You might be familiar with the cron job scheduler, which is great for repeating tasks. But when you want to schedule a command to only run once in the future, the at command is what you are looking for.
In my case, I was updating a plugin for our Thoughtworks Mingle instance, but the update wasn't hugely important. Many of our staff rely on Mingle for their work, and restarting it takes it offline for a few minutes.
So I used the
at command to schedule the restart to happen at midnight, after everyone had gone home:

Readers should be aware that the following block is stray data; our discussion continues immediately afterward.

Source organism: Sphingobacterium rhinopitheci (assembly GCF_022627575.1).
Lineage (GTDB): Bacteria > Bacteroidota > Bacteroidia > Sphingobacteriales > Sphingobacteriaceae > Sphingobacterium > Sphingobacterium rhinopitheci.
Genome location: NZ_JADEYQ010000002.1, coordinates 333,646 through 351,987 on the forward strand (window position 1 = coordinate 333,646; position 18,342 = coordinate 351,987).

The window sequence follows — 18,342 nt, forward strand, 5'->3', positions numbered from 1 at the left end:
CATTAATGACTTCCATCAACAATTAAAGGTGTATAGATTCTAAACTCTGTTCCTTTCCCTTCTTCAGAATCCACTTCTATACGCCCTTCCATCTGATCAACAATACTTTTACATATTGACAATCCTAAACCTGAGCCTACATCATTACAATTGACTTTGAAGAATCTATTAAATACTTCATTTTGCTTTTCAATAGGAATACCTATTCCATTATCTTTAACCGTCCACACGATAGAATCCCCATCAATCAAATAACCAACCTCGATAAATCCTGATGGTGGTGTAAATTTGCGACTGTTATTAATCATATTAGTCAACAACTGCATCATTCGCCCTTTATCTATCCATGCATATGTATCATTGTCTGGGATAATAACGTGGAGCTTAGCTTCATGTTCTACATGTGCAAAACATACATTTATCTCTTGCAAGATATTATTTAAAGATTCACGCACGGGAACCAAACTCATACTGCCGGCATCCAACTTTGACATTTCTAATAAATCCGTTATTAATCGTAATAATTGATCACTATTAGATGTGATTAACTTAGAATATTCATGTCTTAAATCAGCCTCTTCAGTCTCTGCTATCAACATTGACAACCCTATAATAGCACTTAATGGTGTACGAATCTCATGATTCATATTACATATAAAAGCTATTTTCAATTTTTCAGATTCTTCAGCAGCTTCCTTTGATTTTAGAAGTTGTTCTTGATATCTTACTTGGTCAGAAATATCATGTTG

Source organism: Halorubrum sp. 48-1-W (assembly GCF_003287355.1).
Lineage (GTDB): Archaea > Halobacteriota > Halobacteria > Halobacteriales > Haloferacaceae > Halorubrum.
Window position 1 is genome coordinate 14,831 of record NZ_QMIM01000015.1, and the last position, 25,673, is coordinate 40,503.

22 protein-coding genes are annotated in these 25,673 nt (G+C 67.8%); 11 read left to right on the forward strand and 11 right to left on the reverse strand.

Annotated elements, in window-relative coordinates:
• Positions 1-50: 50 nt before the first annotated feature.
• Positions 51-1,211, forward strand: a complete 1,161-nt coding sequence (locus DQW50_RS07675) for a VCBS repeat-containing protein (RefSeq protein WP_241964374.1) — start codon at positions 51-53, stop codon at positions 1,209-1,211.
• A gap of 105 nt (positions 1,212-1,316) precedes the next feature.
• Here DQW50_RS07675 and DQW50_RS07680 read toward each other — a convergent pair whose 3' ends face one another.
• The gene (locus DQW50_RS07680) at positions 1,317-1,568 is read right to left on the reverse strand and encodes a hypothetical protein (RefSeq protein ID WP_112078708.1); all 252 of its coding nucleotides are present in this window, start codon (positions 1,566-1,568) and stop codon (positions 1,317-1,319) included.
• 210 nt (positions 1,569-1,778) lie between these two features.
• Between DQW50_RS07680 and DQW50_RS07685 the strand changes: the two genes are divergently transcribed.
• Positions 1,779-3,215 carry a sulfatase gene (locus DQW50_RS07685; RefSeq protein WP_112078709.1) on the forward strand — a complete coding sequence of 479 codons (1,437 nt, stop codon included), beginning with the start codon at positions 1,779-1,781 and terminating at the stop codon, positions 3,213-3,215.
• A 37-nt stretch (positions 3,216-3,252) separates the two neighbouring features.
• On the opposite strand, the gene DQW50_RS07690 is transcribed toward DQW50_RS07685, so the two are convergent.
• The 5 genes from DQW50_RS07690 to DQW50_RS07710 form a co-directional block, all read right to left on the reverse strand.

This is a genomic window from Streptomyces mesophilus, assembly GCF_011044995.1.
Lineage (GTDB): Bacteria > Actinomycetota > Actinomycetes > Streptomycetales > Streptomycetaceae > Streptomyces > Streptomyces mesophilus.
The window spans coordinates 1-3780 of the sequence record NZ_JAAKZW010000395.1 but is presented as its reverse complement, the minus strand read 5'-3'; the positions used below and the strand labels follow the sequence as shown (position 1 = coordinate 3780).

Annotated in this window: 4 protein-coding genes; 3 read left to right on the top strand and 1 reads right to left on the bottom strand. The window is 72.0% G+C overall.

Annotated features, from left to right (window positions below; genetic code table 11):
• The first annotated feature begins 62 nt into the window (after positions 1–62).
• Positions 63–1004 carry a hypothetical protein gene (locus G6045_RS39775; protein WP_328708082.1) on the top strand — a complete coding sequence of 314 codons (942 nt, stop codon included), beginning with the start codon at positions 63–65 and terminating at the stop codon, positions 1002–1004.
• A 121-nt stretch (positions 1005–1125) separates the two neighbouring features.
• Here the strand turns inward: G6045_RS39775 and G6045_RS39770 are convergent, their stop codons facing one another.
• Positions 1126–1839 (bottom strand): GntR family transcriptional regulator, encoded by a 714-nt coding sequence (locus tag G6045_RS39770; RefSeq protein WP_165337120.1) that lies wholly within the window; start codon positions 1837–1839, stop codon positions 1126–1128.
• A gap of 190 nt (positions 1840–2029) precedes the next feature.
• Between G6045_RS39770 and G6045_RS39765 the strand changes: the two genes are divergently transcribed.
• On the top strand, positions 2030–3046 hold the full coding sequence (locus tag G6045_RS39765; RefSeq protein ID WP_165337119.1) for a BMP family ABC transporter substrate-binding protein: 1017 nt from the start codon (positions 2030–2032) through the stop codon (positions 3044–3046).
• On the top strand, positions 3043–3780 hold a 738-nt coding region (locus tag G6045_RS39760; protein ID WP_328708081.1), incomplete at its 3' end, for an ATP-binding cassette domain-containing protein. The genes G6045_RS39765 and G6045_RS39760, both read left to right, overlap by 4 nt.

$ echo "/etc/init.d/mingle restart" | at -m 00:00 job 6 at 2012-02-26 00:00
at -l to see the list of pending jobs:
$ atq 6 2012-02-26 00:00 a root
at -c <job id> to view the script that will be run:
$ at -c 6 #!/bin/sh # atrun uid=0 gid=0 # mail root 1 umask 22 HOSTNAME=... <lots of environment variables set here> /etc/init.d/mingle restart
To delete a scheduled task, run
at -d <job id>:
$ at -d 6 $ atq (no output)